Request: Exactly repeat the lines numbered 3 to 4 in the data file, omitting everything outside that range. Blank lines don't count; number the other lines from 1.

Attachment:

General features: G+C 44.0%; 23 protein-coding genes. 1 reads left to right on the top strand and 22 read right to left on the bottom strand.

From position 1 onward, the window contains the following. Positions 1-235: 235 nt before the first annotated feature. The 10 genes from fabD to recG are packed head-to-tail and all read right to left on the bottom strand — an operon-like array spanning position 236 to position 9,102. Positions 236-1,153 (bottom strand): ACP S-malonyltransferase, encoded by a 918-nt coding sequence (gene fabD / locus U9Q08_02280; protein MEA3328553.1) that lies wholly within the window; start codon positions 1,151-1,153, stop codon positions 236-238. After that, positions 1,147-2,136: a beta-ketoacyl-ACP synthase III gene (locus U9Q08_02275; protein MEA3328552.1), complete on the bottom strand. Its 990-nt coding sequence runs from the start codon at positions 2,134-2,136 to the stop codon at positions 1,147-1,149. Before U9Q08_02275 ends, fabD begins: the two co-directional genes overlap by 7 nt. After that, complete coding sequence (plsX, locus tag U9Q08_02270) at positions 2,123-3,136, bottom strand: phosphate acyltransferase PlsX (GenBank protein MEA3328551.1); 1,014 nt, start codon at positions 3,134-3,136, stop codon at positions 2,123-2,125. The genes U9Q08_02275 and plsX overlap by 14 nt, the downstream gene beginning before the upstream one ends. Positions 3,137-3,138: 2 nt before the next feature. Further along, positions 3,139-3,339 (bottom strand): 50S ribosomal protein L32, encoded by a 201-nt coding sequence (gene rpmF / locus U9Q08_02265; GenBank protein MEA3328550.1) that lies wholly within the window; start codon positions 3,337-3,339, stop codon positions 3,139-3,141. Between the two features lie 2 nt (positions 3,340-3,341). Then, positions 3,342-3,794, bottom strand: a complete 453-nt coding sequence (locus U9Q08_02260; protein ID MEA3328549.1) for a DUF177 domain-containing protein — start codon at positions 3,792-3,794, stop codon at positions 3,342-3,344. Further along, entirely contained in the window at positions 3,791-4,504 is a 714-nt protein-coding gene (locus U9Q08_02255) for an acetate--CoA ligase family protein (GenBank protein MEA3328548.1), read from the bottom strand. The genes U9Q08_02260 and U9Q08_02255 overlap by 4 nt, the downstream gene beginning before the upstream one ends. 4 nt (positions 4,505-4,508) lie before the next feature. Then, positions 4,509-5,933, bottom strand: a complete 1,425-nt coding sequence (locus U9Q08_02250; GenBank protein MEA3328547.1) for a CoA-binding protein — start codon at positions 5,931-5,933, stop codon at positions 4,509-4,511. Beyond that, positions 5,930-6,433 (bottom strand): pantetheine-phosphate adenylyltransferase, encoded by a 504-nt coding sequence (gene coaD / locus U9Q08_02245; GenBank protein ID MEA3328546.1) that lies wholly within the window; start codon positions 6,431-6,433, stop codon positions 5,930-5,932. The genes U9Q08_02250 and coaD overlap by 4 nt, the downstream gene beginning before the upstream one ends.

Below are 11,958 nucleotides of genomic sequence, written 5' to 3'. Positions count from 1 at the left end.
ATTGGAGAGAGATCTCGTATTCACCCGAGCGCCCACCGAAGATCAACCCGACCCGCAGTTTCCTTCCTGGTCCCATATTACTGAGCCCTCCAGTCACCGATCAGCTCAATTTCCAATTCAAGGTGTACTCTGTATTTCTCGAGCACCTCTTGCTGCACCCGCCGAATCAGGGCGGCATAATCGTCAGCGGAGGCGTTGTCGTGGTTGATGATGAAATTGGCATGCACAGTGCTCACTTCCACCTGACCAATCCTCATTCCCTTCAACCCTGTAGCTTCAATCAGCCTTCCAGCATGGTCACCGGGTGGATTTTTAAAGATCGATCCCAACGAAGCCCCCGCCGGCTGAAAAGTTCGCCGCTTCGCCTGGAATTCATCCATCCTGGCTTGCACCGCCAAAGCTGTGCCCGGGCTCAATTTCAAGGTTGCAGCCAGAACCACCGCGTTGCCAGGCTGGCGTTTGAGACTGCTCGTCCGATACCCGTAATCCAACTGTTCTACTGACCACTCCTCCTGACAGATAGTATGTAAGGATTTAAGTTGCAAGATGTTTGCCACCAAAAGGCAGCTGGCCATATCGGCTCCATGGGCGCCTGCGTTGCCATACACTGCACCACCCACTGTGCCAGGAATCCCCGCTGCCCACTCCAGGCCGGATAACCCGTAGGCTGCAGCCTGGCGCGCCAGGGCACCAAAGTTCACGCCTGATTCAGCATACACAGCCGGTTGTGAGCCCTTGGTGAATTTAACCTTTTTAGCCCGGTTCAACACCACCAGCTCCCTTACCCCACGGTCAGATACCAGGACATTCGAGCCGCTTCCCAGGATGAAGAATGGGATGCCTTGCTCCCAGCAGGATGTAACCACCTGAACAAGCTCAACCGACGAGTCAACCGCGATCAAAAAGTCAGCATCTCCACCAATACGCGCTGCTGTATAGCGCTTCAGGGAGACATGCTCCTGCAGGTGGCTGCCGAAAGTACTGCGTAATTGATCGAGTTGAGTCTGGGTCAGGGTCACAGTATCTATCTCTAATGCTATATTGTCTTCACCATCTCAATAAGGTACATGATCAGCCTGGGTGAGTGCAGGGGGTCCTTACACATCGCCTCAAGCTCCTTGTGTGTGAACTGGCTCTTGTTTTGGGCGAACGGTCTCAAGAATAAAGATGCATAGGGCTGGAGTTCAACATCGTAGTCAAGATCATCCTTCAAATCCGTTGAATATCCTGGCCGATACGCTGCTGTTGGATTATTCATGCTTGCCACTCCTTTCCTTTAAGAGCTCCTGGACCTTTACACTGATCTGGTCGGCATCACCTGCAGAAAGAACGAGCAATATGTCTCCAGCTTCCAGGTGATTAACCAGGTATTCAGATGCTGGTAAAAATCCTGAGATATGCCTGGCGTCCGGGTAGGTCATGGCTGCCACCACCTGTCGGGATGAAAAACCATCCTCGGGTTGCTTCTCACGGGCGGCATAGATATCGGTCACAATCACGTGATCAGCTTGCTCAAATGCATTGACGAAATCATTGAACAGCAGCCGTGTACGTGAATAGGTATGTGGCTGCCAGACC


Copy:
Below are 11,958 nucleotides of genomic sequence, written 5' to 3'. Positions count from 1 at the left end.
ATTGGAGAGAGATCTCGTATTCACCCGAGCGCCCACCGAAGATCAACCCGACCCGCAGTTTCCTTCCTGGTCCCATATTACTGAGCCCTCCAGTCACCGATCAGCTCAATTTCCAATTCAAGGTGTACTCTGTATTTCTCGAGCACCTCTTGCTGCACCCGCCGAATCAGGGCGGCATAATCGTCAGCGGAGGCGTTGTCGTGGTTGATGATGAAATTGGCATGCACAGTGCTCACTTCCACCTGACCAATCCTCATTCCCTTCAACCCTGTAGCTTCAATCAGCCTTCCAGCATGGTCACCGGGTGGATTTTTAAAGATCGATCCCAACGAAGCCCCCGCCGGCTGAAAAGTTCGCCGCTTCGCCTGGAATTCATCCATCCTGGCTTGCACCGCCAAAGCTGTGCCCGGGCTCAATTTCAAGGTTGCAGCCAGAACCACCGCGTTGCCAGGCTGGCGTTTGAGACTGCTCGTCCGATACCCGTAATCCAACTGTTCTACTGACCACTCCTCCTGACAGATAGTATGTAAGGATTTAAGTTGCAAGATGTTTGCCACCAAAAGGCAGCTGGCCATATCGGCTCCATGGGCGCCTGCGTTGCCATACACTGCACCACCCACTGTGCCAGGAATCCCCGCTGCCCACTCCAGGCCGGATAACCCGTAGGCTGCAGCCTGGCGCGCCAGGGCACCAAAGTTCACGCCTGATTCAGCATACACAGCCGGTTGTGAGCCCTTGGTGAATTTAACCTTTTTAGCCCGGTTCAACACCACCAGCTCCCTTACCCCACGGTCAGATACCAGGACATTCGAGCCGCTTCCCAGGATGAAGAATGGGATGCCTTGCTCCCAGCAGGATGTAACCACCTGAACAAGCTCAACCGACGAGTCAACCGCGATCAAAAAGTCAGCATCTCCACCAATACGCGCTGCTGTATAGCGCTTCAGGGAGACATGCTCCTGCAGGTGGCTGCCGAAAGTACTGCGTAATTGATCGAGTTGAGTCTGGGTCAGGGTCACAGTATCTATCTCTAATGCTATATTGTCTTCACCATCTCAATAAGGTACATGATCAGCCTGGGTGAGTGCAGGGGGTCCTTACACATCGCCTCAAGCTCCTTGTGTGTGAACTGGCTCTTGTTTTGGGCGAACGGTCTCAAGAATAAAGATGCATAGGGCTGGAGTTCAACATCGTAGTCAAGATCATCCTTCAAATCCGTTGAATATCCTGGCCGATACGCTGCTGTTGGATTATTCATGCTTGCCACTCCTTTCCTTTAAGAGCTCCTGGACCTTTACACTGATCTGGTCGGCATCACCTGCAGAAAGAACGAGCAATATGTCTCCAGCTTCCAGGTGATTAACCAGGTATTCAGATGCTGGTAAAAATCCTGAGATATGCCTGGCGTCCGGGTAGGTCATGGCTGCCACCACCTGTCGGGATGAAAAACCATCCTCGGGTTGCTTCTCACGGGCGGCATAGATATCGGTCACAATCACGTGATCAGCTTGCTCAAATGCATTGACGAAATCATTGAACAGCAGCCGTGTACGTGAATAGGTATGTGGCTGCCAGACC